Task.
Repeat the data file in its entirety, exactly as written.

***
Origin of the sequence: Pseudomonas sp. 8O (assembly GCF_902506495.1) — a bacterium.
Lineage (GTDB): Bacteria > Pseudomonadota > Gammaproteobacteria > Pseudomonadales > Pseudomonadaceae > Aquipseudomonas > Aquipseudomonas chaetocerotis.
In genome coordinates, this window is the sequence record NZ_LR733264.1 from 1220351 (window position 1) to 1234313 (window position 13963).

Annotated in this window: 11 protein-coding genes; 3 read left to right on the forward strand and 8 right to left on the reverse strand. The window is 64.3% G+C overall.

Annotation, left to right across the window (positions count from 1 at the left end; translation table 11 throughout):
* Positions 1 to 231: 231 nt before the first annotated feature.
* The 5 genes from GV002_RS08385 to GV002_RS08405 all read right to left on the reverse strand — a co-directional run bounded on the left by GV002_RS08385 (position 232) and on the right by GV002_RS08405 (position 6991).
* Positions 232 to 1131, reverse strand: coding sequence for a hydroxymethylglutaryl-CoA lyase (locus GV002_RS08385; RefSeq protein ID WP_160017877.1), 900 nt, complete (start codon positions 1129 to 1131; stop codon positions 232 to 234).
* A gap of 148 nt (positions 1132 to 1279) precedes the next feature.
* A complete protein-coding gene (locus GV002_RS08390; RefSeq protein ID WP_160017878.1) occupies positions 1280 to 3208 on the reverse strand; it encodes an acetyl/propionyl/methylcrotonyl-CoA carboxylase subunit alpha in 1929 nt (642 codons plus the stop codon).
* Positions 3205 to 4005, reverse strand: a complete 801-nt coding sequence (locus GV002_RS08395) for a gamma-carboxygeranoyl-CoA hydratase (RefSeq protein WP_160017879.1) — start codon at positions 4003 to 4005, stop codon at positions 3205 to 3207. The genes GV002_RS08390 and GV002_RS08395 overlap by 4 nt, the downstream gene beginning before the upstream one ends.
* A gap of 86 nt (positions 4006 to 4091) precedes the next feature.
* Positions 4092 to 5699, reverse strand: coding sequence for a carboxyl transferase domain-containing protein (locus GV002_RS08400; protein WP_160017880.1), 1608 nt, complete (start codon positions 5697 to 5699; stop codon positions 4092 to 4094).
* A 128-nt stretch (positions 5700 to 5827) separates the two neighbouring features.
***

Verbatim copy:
Origin of the sequence: Pseudomonas sp. 8O (assembly GCF_902506495.1) — a bacterium.
Lineage (GTDB): Bacteria > Pseudomonadota > Gammaproteobacteria > Pseudomonadales > Pseudomonadaceae > Aquipseudomonas > Aquipseudomonas chaetocerotis.
In genome coordinates, this window is the sequence record NZ_LR733264.1 from 1220351 (window position 1) to 1234313 (window position 13963).

Annotated in this window: 11 protein-coding genes; 3 read left to right on the forward strand and 8 right to left on the reverse strand. The window is 64.3% G+C overall.

Annotation, left to right across the window (positions count from 1 at the left end; translation table 11 throughout):
* Positions 1 to 231: 231 nt before the first annotated feature.
* The 5 genes from GV002_RS08385 to GV002_RS08405 all read right to left on the reverse strand — a co-directional run bounded on the left by GV002_RS08385 (position 232) and on the right by GV002_RS08405 (position 6991).
* Positions 232 to 1131, reverse strand: coding sequence for a hydroxymethylglutaryl-CoA lyase (locus GV002_RS08385; RefSeq protein ID WP_160017877.1), 900 nt, complete (start codon positions 1129 to 1131; stop codon positions 232 to 234).
* A gap of 148 nt (positions 1132 to 1279) precedes the next feature.
* A complete protein-coding gene (locus GV002_RS08390; RefSeq protein ID WP_160017878.1) occupies positions 1280 to 3208 on the reverse strand; it encodes an acetyl/propionyl/methylcrotonyl-CoA carboxylase subunit alpha in 1929 nt (642 codons plus the stop codon).
* Positions 3205 to 4005, reverse strand: a complete 801-nt coding sequence (locus GV002_RS08395) for a gamma-carboxygeranoyl-CoA hydratase (RefSeq protein WP_160017879.1) — start codon at positions 4003 to 4005, stop codon at positions 3205 to 3207. The genes GV002_RS08390 and GV002_RS08395 overlap by 4 nt, the downstream gene beginning before the upstream one ends.
* A gap of 86 nt (positions 4006 to 4091) precedes the next feature.
* Positions 4092 to 5699, reverse strand: coding sequence for a carboxyl transferase domain-containing protein (locus GV002_RS08400; protein WP_160017880.1), 1608 nt, complete (start codon positions 5697 to 5699; stop codon positions 4092 to 4094).
* A 128-nt stretch (positions 5700 to 5827) separates the two neighbouring features.